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Linguistics and Computation
edited by Jennifer S. Cole, Georgia M. Green and Jerry L. Morgan
CSLI, 1995
Cloth: 978-1-881526-82-7 | eISBN: 978-1-57586-783-0 | Paper: 978-1-881526-81-0
Library of Congress Classification P98.L543 1995
Dewey Decimal Classification 410.285

ABOUT THIS BOOK | TOC
ABOUT THIS BOOK
This volume is a collection covering the diverse areas of psycholinguistics, syntax, computational linguistics and phonology. Abney's paper on Chunks provides an interesting new approach to phrase structure, motivated by psycholinguist data, something that is rarely done. Berwick and Fong provide a history of computational implementations of (Chomskyan) Transformational Grammar. Cole's phonology paper, arguing from Chamorro and English stress that cyclicity is not needed in phonology, is also preceded by a one-and-a-half-page introduction on why this is relevant to computation. Coleman's contribution summarises work on computational phonology and describes the York Talk speech synthesis system. Hirschberg and Sproat's paper describes a system they have written to assign pitch accent to unrestricted text in an RT&T text-to-speech system. This is very much applied natural language processing, but their system represents a more thorough-going attempt at doing this well than has been previously attempted, and this appears to be the first write-up of this work. Johnson and Moss introduce Stratified Feature Grammar, a formal model of language, inspired by Relational Grammar but formalised by using and extending tools developed in the unification grammar community. Finally, Nakazawa extends further Tomita's work so that computer science LR parsing methods can be applied to natural language grammars, here feature-based grammars.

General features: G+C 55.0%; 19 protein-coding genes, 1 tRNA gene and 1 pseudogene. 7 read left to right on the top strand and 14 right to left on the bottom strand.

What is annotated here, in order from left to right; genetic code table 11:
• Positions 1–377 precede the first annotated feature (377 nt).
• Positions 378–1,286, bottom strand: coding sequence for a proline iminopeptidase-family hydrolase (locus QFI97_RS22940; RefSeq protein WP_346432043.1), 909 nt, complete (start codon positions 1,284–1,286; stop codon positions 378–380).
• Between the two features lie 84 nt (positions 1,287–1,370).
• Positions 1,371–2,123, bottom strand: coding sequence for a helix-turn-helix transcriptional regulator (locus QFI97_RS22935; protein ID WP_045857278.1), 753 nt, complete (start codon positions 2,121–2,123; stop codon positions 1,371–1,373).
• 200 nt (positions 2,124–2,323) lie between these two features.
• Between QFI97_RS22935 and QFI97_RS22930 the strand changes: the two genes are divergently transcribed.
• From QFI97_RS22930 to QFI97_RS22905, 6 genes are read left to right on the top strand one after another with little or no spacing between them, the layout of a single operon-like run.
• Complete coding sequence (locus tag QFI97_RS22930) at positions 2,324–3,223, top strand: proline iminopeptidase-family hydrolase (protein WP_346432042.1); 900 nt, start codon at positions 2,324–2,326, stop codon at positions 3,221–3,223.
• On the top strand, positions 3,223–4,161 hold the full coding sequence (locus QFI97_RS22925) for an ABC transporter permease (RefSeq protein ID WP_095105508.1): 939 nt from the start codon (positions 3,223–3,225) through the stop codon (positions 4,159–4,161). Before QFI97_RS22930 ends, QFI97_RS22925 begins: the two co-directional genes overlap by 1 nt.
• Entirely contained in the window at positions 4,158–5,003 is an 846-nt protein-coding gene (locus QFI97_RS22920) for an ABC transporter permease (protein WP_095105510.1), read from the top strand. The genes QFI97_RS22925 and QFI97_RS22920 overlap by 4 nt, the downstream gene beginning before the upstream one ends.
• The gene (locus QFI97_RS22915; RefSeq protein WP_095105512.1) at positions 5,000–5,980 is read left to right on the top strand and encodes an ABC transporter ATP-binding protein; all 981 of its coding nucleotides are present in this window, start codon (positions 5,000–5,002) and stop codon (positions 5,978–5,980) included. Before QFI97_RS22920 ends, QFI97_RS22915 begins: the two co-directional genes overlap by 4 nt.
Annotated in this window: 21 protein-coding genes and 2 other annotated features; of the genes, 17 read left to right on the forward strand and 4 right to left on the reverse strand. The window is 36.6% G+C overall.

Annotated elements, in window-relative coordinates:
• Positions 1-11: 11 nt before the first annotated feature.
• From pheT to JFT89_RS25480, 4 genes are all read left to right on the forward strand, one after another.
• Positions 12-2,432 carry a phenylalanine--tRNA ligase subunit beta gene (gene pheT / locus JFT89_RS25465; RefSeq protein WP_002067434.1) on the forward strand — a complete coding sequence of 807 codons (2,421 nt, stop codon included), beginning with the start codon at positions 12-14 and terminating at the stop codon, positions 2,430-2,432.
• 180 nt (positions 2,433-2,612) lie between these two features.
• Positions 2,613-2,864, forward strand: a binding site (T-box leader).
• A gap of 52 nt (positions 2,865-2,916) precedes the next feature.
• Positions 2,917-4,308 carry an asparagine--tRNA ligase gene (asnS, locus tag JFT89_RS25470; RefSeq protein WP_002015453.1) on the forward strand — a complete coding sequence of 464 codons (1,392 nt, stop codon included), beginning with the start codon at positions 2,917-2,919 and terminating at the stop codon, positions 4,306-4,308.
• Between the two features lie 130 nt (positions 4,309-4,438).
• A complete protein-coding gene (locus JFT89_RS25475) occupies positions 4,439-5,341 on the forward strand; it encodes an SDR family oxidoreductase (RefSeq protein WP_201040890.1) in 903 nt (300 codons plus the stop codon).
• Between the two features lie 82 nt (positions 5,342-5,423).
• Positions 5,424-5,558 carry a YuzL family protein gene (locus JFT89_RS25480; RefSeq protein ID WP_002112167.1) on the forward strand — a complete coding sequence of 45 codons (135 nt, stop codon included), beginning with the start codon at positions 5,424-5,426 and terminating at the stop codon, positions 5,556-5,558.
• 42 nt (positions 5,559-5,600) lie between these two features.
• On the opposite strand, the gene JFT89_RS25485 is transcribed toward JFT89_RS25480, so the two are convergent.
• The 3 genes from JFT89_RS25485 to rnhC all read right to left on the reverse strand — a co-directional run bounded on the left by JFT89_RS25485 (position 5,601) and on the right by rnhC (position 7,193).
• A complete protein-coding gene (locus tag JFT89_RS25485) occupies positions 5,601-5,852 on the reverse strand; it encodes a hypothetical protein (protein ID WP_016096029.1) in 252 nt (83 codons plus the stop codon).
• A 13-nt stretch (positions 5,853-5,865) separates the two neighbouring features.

See other books on: Cole, Jennifer S. | Computation | Computational linguistics | Green, Georgia M. | Morgan, Jerry L.
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